3-hydroxy-3-methylglutaryl Coenzyme A (HMG-CoA) reductase inhibitors (statins) have several non-lipid-lowering actions; however, characteristics of their acute vasodilator effects remain to be elucidated. In this study, acute vasodilator effects of statins were examined in isolated rat blood vessels. After incubation with cerivastatin (1 μM) for 2 hours, acetylcholine-induced endothelium-dependent relaxations were enhanced in the rat aorta. This effect was abolished by a nitric oxide synthase (NOS) inhibitor, L-NNA, and by a PI3 kinase inhibitor, LY294002. Western blot analysis showed that the extent of phosphorylation of Akt, an active form of Akt, was increased by cerivastatin while it was reduced by LY294002, suggesting an involvement of PI3 kinase/Akt-dependent activation of endothelial NOS. At higher concentrations (1-300 μM), both cerivastatin and fluvastatin, but not pravastatin, directly relaxed the blood vessels, regardless of the presence or absence of the endothelium. These relaxations were abolished by KCI and were significantly inhibited by an inhibitor of Kv channel, 4-aminopyridine. These results indicate that multiple mechanisms are involved in the acute vasodilator effects of statins, including augmentation of nitric oxide-mediated endothelium-dependent relaxations through the PI3 kinase/Akt pathway and endothelium-independent relaxations via Kv channel-mediated smooth muscle hyperpolarizations. These acute vasodilator effects of statins may account, at least in part, for their beneficial effects on cardiovascular diseases associated with impaired organ blood flow.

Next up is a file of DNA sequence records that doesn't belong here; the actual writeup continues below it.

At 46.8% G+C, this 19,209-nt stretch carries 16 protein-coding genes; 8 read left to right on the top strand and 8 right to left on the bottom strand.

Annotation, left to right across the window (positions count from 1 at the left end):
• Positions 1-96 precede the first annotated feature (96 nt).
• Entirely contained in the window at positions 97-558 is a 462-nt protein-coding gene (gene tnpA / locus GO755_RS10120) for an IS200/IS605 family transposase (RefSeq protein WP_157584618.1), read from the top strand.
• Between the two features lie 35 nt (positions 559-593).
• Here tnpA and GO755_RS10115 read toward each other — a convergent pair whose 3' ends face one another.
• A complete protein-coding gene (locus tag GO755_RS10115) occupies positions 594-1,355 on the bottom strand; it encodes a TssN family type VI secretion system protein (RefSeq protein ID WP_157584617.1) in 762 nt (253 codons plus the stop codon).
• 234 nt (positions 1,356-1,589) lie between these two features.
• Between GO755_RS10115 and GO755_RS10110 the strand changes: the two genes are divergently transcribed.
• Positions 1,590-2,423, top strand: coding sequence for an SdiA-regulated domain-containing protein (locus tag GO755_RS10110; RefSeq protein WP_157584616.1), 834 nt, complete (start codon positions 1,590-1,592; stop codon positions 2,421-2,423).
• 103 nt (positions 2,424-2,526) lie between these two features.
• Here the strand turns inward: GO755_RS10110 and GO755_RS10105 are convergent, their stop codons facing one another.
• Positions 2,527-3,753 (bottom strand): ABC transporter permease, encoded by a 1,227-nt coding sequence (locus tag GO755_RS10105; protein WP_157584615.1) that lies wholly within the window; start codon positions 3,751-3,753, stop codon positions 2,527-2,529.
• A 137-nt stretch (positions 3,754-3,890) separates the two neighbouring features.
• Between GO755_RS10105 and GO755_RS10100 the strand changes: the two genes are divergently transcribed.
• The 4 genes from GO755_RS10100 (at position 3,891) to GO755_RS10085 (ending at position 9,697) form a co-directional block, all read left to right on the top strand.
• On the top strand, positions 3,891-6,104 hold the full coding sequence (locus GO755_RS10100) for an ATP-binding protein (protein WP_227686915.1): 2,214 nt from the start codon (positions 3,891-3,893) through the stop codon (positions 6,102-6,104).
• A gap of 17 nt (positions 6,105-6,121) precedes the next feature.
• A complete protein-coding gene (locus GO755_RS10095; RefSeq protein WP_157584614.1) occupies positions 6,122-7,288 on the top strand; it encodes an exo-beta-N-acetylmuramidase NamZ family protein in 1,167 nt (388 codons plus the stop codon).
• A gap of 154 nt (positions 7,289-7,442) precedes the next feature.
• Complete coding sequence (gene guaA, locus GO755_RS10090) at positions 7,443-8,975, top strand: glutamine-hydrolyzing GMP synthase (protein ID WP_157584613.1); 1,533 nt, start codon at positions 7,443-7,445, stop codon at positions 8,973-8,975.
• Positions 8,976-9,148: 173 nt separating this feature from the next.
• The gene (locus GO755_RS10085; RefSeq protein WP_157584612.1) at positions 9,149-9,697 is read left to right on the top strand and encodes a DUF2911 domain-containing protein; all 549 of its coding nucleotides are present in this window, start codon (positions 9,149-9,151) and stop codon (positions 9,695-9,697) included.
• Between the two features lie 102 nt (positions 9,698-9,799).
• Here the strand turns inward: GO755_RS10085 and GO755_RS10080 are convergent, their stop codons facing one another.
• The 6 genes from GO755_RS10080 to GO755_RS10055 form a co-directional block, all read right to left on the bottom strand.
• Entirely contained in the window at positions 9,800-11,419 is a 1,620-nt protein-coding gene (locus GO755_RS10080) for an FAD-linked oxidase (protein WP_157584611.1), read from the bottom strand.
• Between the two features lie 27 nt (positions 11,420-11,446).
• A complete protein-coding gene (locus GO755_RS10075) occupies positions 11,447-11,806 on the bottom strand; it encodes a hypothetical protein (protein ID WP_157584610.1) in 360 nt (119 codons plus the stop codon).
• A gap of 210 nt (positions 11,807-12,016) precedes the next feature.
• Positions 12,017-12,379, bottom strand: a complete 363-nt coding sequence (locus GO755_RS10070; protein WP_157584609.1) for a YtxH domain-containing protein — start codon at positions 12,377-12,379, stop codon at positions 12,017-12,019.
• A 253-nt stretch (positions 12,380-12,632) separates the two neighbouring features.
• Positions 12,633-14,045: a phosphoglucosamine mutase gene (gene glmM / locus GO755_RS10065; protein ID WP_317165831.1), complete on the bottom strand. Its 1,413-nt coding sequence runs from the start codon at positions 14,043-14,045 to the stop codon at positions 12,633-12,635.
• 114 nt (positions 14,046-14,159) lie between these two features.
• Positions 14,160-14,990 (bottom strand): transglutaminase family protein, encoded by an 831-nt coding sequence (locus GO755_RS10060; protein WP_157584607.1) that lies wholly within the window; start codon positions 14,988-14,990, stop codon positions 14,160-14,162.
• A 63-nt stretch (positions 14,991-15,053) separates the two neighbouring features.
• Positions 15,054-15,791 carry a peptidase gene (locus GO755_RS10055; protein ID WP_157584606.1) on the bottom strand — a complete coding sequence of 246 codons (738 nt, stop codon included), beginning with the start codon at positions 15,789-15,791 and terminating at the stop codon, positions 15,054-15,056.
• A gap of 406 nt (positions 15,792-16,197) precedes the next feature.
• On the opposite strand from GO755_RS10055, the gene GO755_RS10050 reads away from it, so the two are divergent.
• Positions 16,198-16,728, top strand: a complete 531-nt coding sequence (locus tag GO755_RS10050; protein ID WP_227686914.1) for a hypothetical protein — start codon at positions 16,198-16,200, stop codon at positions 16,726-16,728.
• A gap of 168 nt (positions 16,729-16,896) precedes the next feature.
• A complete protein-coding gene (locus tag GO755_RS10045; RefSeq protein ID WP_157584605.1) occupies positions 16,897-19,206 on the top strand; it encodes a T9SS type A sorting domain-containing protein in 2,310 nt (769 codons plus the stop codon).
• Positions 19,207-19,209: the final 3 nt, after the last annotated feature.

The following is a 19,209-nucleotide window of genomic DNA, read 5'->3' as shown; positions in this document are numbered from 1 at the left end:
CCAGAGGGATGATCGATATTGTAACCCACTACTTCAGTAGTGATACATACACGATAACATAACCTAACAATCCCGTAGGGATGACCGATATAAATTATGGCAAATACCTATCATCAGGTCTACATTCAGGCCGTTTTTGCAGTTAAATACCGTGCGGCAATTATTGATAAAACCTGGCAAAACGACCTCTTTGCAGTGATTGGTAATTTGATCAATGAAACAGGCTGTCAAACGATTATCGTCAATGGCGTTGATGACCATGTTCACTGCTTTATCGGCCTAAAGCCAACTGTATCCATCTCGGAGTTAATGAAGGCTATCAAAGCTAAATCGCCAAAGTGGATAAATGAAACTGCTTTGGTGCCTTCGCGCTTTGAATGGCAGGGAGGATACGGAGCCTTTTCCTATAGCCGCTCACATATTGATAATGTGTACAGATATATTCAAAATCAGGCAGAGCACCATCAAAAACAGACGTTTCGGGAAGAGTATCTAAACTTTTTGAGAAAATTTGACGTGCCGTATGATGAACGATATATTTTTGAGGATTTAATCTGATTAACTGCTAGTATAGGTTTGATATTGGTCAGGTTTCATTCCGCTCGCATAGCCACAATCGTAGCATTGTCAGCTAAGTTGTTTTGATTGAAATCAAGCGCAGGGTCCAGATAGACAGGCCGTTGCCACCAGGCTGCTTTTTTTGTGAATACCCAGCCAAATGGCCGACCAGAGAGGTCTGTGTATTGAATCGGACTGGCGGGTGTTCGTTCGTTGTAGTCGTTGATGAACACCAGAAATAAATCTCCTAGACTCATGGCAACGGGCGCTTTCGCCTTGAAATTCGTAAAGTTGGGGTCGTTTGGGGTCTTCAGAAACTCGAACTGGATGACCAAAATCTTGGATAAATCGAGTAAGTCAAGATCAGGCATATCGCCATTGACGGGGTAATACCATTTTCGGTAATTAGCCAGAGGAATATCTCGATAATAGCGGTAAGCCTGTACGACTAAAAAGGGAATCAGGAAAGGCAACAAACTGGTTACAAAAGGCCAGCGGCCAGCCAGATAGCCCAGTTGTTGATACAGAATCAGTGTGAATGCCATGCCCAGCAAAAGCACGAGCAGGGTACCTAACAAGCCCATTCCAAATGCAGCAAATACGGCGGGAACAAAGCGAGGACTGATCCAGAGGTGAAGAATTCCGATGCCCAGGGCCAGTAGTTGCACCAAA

- Endothelial cells
- Endothelial nitric oxide synthase
- HMG-CoA reductase inhibitors
- K channels
- Vascular smooth muscle
ASJC Scopus subject areas
- Cardiology and Cardiovascular Medicine